We adopted a (somewhat) reactive GSD&Husky mix from a shelter a year ago and still going through some tough time trying to get her not to react as much.
      She is our world. She is the sweetest. We work with her for whatever her past we did not know and try to keep her as calm and safe as possible. We live in an apartment and there are dogs everywhere. She growls and lounges at them sometimes even if they are across the street. We are in the process of working to get her attention when other dogs are near. It is hard. It works sometimes. But I will never add more fear to hear by using a shock collar. I see the progress. It is slow, but every day and every situation is different and I am just so proud of her.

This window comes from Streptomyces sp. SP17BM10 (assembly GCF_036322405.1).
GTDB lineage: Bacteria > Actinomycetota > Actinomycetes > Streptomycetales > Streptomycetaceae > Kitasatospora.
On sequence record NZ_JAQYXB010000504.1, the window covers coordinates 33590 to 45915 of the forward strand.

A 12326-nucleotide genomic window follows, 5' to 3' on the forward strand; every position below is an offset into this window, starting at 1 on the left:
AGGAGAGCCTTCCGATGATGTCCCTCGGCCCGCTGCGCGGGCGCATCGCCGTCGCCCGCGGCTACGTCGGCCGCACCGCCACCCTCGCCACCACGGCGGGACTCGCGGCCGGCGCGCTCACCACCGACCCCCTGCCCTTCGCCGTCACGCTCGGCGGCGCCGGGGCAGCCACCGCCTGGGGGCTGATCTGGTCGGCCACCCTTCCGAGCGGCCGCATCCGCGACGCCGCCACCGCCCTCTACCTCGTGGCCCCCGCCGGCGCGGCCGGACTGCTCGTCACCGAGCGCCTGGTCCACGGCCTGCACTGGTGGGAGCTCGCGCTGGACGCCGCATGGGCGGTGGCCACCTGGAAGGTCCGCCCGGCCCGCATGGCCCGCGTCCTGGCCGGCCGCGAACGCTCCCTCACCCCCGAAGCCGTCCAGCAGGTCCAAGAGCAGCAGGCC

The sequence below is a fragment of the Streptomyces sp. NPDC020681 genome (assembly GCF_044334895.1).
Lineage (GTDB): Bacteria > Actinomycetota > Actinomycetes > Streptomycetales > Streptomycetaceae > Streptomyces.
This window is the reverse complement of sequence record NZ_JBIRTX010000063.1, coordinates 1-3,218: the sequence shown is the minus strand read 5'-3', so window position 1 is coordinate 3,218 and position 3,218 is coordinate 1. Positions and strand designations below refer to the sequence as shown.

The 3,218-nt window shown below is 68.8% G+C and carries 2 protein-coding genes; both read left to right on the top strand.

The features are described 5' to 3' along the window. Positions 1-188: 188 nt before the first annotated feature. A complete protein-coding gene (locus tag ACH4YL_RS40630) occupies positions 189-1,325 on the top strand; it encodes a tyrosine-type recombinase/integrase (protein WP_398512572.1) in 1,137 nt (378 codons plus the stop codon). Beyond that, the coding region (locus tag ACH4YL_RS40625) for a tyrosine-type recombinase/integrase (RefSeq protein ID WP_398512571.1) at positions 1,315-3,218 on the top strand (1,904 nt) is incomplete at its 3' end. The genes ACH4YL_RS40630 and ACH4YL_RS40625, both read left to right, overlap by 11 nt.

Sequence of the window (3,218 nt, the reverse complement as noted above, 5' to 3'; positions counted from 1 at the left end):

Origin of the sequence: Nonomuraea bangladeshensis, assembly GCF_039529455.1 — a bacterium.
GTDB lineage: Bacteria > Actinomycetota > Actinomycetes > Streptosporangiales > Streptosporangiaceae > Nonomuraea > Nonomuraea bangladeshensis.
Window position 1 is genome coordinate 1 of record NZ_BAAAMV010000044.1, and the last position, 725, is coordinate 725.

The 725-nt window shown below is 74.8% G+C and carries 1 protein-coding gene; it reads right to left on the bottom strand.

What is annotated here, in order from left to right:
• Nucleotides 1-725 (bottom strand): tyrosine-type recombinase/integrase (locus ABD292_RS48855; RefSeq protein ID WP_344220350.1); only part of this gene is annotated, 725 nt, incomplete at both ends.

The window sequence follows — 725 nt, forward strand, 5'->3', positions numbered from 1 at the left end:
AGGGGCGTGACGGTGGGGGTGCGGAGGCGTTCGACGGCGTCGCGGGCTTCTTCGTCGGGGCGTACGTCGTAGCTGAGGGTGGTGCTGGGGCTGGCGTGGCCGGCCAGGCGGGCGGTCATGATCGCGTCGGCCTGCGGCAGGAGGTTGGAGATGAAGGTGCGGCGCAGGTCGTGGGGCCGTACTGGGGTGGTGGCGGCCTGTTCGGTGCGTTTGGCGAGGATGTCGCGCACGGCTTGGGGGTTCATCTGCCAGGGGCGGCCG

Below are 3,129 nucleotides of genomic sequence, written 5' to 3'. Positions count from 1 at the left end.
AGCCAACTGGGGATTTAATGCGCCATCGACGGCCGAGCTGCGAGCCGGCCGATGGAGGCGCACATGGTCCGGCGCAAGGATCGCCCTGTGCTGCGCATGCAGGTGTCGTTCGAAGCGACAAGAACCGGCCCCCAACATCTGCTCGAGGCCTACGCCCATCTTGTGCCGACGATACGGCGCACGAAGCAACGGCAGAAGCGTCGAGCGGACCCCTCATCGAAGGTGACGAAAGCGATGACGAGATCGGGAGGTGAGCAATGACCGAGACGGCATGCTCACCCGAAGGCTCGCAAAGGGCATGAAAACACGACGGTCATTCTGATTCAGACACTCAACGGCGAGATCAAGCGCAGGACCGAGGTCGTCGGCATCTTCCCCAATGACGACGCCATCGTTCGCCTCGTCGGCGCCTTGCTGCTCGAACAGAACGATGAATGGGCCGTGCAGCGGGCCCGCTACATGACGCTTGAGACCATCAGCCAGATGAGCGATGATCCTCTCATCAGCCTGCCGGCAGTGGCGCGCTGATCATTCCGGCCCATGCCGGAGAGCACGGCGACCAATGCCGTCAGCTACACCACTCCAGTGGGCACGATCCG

5. As for working with dogs that have been trained with a shock collar, yes, sadly I have worked with many. Most are fearful and shut down, afraid to do *anything*. Doing nothing may look like the dog is behaving, but it’s not. The dog does nothing because doing *something* might get them shocked.

    If a professional dog trainer needs a shock collar to teach sit, down, stay, come, and go to your bed then they were probably fired from their burger flipping job.